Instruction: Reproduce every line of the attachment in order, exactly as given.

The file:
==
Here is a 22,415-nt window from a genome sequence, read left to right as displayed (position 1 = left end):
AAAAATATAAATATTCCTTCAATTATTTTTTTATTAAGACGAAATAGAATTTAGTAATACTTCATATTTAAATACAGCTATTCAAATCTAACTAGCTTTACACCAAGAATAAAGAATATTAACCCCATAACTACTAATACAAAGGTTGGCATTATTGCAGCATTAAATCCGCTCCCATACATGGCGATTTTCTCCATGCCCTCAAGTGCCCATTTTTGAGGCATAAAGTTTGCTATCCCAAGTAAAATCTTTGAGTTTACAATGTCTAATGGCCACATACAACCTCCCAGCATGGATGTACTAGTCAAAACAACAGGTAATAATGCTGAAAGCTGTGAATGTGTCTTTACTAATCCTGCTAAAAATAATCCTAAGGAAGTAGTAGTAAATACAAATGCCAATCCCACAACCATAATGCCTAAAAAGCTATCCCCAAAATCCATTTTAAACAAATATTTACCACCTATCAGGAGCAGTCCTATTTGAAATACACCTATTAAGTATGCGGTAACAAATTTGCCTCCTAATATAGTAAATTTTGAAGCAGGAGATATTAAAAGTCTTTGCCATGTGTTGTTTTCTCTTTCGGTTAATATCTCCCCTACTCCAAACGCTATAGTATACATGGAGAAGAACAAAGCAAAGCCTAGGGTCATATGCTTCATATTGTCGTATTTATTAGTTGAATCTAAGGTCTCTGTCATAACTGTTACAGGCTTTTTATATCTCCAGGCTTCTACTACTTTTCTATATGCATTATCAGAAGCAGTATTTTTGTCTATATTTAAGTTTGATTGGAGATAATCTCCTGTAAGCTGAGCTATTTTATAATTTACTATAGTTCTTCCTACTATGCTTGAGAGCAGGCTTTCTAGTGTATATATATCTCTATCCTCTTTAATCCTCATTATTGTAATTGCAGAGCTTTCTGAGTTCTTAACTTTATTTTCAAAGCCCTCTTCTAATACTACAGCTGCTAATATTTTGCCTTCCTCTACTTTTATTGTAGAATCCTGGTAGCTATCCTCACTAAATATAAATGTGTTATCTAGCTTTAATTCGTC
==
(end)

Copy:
Here is a 22,415-nt window from a genome sequence, read left to right as displayed (position 1 = left end):
AAAAATATAAATATTCCTTCAATTATTTTTTTATTAAGACGAAATAGAATTTAGTAATACTTCATATTTAAATACAGCTATTCAAATCTAACTAGCTTTACACCAAGAATAAAGAATATTAACCCCATAACTACTAATACAAAGGTTGGCATTATTGCAGCATTAAATCCGCTCCCATACATGGCGATTTTCTCCATGCCCTCAAGTGCCCATTTTTGAGGCATAAAGTTTGCTATCCCAAGTAAAATCTTTGAGTTTACAATGTCTAATGGCCACATACAACCTCCCAGCATGGATGTACTAGTCAAAACAACAGGTAATAATGCTGAAAGCTGTGAATGTGTCTTTACTAATCCTGCTAAAAATAATCCTAAGGAAGTAGTAGTAAATACAAATGCCAATCCCACAACCATAATGCCTAAAAAGCTATCCCCAAAATCCATTTTAAACAAATATTTACCACCTATCAGGAGCAGTCCTATTTGAAATACACCTATTAAGTATGCGGTAACAAATTTGCCTCCTAATATAGTAAATTTTGAAGCAGGAGATATTAAAAGTCTTTGCCATGTGTTGTTTTCTCTTTCGGTTAATATCTCCCCTACTCCAAACGCTATAGTATACATGGAGAAGAACAAAGCAAAGCCTAGGGTCATATGCTTCATATTGTCGTATTTATTAGTTGAATCTAAGGTCTCTGTCATAACTGTTACAGGCTTTTTATATCTCCAGGCTTCTACTACTTTTCTATATGCATTATCAGAAGCAGTATTTTTGTCTATATTTAAGTTTGATTGGAGATAATCTCCTGTAAGCTGAGCTATTTTATAATTTACTATAGTTCTTCCTACTATGCTTGAGAGCAGGCTTTCTAGTGTATATATATCTCTATCCTCTTTAATCCTCATTATTGTAATTGCAGAGCTTTCTGAGTTCTTAACTTTATTTTCAAAGCCCTCTTCTAATACTACAGCTGCTAATATTTTGCCTTCCTCTACTTTTATTGTAGAATCCTGGTAGCTATCCTCACTAAATATAAATGTGTTATCTAGCTTTAATTCGTC